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Ventura Growers Look to Mexico for Joint Farming Ventures in Baja


Against a backdrop of Camarillo farmland that now sprouts homes instead of crops, a pair of Ventura County growers have planted the idea of expansion to Mexico with newly elected officials from Baja California.

Officials of Somis-based Ag Land Services and the Horton Co. said they hope to cultivate a friendly relationship with new leaders from Tijuana and Ensenada so that joint farming ventures can be established in Baja.

Besides allowing agriculture to do for Baja what it has done for Ventura County, such diversification could benefit county farmers if local development and environmental pressures mount, growers said.

Politicians from the two Mexican cities toured parts of the county last week to meet with local leaders and inspect farms and related industries.

Although the two-day visit was billed as a trade conference, the visiting 21-member delegation acknowledged that the first move must be made by Americans.

"Ventura groups can come and invest in our land and create jobs and then export goods to the U. S.," said Fernando Padilla-Fitch, a business development expert who was serving as a spokesman for the Mexican leaders.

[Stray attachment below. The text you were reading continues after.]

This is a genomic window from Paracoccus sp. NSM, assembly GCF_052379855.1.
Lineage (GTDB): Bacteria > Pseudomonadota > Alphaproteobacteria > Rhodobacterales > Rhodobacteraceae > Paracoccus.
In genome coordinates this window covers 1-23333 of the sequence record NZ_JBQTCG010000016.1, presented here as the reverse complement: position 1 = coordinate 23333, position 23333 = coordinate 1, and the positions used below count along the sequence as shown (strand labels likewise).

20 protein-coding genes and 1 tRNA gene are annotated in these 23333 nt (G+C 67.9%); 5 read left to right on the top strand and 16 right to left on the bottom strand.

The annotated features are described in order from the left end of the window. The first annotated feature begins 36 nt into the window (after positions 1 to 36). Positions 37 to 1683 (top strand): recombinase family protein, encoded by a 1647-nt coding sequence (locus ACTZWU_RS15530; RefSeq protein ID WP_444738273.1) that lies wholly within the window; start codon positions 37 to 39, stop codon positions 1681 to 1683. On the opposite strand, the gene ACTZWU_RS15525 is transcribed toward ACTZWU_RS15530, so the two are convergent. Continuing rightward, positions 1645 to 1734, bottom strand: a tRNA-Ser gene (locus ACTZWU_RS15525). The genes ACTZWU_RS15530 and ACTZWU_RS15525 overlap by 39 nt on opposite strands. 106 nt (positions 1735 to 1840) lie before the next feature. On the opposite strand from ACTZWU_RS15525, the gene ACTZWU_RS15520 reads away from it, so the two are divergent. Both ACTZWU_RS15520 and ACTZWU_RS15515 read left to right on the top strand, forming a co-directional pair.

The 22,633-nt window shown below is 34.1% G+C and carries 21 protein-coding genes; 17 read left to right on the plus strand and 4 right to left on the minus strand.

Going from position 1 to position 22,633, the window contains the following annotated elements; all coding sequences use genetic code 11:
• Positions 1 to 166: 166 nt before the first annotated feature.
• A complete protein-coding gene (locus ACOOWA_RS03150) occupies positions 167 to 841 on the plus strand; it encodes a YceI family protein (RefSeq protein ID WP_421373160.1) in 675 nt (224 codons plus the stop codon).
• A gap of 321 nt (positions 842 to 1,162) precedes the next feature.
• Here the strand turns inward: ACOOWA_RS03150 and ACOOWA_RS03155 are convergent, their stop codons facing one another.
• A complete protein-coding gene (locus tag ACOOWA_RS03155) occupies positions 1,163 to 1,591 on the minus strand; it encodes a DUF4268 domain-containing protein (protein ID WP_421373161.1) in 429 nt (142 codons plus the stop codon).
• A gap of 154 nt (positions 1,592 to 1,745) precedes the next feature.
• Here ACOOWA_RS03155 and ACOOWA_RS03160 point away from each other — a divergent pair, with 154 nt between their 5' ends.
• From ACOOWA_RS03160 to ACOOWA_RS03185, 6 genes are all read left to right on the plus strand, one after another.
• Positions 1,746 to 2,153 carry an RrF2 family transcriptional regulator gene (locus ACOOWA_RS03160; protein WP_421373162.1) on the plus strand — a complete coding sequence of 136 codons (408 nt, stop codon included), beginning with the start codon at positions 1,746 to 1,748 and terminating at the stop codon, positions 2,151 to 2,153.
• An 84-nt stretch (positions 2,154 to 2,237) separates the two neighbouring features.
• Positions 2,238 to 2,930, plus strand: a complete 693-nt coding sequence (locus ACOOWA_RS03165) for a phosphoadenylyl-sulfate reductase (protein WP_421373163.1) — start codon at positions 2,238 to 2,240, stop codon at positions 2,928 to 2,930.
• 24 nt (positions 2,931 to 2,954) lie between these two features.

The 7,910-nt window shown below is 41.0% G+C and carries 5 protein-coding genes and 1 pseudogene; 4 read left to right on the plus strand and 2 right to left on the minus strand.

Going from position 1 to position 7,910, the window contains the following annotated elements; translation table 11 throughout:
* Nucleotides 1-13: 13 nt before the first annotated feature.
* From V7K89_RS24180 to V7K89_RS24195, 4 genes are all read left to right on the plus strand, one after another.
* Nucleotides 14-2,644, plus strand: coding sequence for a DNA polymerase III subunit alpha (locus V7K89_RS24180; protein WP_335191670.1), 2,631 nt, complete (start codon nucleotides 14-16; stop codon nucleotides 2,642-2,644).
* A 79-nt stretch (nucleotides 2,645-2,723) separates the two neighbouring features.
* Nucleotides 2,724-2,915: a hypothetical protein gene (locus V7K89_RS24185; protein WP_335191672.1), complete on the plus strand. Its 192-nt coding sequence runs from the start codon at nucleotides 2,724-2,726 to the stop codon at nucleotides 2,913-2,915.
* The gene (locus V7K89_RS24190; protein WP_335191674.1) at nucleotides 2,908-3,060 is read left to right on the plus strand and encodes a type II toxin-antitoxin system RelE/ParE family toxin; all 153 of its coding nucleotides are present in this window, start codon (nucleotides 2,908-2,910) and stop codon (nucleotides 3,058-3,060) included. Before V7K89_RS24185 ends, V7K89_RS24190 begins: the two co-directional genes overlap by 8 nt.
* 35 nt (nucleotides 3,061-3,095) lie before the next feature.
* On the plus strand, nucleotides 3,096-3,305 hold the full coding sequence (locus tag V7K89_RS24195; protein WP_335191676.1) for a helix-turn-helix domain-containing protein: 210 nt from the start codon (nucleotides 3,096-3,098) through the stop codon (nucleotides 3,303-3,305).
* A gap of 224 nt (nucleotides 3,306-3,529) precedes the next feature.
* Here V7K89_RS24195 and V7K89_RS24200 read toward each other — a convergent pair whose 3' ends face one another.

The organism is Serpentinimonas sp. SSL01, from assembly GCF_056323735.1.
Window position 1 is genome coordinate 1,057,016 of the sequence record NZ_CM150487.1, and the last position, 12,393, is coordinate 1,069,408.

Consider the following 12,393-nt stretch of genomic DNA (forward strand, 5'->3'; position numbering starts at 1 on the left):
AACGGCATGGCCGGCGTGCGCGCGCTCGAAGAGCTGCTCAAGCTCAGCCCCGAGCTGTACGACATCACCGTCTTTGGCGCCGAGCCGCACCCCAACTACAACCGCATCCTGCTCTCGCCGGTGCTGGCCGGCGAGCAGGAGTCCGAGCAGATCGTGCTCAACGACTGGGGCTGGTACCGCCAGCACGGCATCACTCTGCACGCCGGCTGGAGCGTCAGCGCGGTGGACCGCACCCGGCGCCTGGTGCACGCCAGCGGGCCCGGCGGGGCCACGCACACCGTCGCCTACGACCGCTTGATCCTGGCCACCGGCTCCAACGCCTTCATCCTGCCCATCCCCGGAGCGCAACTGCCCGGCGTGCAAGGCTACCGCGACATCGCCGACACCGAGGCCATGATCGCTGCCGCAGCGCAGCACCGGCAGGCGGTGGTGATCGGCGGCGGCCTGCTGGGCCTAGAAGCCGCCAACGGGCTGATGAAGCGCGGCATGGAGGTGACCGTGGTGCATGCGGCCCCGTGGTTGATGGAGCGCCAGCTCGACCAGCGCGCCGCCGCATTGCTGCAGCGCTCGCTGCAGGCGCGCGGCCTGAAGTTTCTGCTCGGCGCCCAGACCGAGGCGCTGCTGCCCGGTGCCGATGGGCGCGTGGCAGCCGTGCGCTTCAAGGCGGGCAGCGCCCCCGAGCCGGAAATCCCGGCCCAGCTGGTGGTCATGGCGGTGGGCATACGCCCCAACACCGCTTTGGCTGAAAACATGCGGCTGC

"We think there can be joint ventures in a number of agricultural operations. We know that here in California is the capital of technology. We are basically catching up with that technology."

David White, co-owner of Ag Land Services, said his firm is interested in obtaining use of Mexican farmland because of increasing pressures on farmers here.

"In Ventura County and California in general, it is becoming more difficult to compete with some of these Third World countries due to worker cost, water cost and the issue of pesticides," White said.

White's company farms 2,500 acres in Ventura County. The Horton Co. has about 750 acres under cultivation in the county, according to its president, Juan Martin.

"If there's a place in Baja with similar weather conditions to Ventura County, we'll find it," said Martin, who showed the Mexicans his firm's lemon and avocado orchards during their visit.

Both Martin and White stressed that the conference did not signal any sort of pullout by Ventura County growers.

"I think farming will always have a place here," White said. "But people in this area are already realizing that competition is there. This used to be a prime area for tomatoes, for example. Now, it's down there."

County Supervisor Maggie Erickson, who spoke to 130 people at a luncheon Friday for the visitors at the Bill Esty Community Center in Camarillo, predicted that agriculture will remain a major industry in the county for years to come.

"There are still young men and women who own land and want to make agriculture their careers," Erickson said. "I don't see that changing."

During the luncheon, Assembly Speaker Willie Brown (D-San Francisco) presented plaques to mayors-elect Jesus del Palacio Lafontaine of Ensenada and Carlos Montejo of Tijuana.

"We have to become as creative as we ever have been in any capacity" if trade between California and Mexico is to improve, Brown said.

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